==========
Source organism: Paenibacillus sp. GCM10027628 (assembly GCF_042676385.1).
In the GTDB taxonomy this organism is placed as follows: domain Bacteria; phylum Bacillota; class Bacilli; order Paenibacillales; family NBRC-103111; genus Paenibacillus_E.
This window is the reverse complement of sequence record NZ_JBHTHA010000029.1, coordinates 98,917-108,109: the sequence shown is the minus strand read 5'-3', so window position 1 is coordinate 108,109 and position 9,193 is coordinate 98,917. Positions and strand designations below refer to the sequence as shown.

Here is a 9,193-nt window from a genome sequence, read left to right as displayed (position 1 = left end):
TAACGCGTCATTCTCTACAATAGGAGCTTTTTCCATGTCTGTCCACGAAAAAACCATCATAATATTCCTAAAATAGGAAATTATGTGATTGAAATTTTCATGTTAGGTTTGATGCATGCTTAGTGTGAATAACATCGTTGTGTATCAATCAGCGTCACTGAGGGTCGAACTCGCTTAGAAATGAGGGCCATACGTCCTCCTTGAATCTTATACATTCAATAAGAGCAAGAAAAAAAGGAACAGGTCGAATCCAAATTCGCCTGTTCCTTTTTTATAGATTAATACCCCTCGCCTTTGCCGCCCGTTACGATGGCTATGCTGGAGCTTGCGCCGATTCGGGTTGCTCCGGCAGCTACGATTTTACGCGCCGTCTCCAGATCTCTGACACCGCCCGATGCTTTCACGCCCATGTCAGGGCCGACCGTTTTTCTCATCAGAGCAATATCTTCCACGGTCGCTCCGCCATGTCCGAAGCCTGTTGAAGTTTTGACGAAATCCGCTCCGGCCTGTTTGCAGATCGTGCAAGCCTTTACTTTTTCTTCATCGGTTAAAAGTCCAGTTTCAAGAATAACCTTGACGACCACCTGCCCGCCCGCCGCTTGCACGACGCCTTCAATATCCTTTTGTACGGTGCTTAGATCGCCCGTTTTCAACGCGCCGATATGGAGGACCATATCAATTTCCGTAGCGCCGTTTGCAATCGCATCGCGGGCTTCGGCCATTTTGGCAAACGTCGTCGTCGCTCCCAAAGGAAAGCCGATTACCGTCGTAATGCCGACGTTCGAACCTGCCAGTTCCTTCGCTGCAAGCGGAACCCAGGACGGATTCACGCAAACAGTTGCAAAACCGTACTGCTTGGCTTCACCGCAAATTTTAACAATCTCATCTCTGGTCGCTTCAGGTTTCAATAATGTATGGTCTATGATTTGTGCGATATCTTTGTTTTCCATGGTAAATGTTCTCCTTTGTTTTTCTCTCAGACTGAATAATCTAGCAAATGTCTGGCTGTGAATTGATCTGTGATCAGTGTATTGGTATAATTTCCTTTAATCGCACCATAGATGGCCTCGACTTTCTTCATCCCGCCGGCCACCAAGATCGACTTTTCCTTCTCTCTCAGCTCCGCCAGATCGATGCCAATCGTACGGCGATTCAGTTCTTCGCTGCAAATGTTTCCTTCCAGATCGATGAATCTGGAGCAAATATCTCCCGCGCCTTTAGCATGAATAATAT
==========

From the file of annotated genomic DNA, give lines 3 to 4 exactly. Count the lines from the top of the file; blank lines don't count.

This window is the reverse complement of sequence record NZ_JBHTHA010000029.1, coordinates 98,917-108,109: the sequence shown is the minus strand read 5'-3', so window position 1 is coordinate 108,109 and position 9,193 is coordinate 98,917. Positions and strand designations below refer to the sequence as shown.

Here is a 9,193-nt window from a genome sequence, read left to right as displayed (position 1 = left end):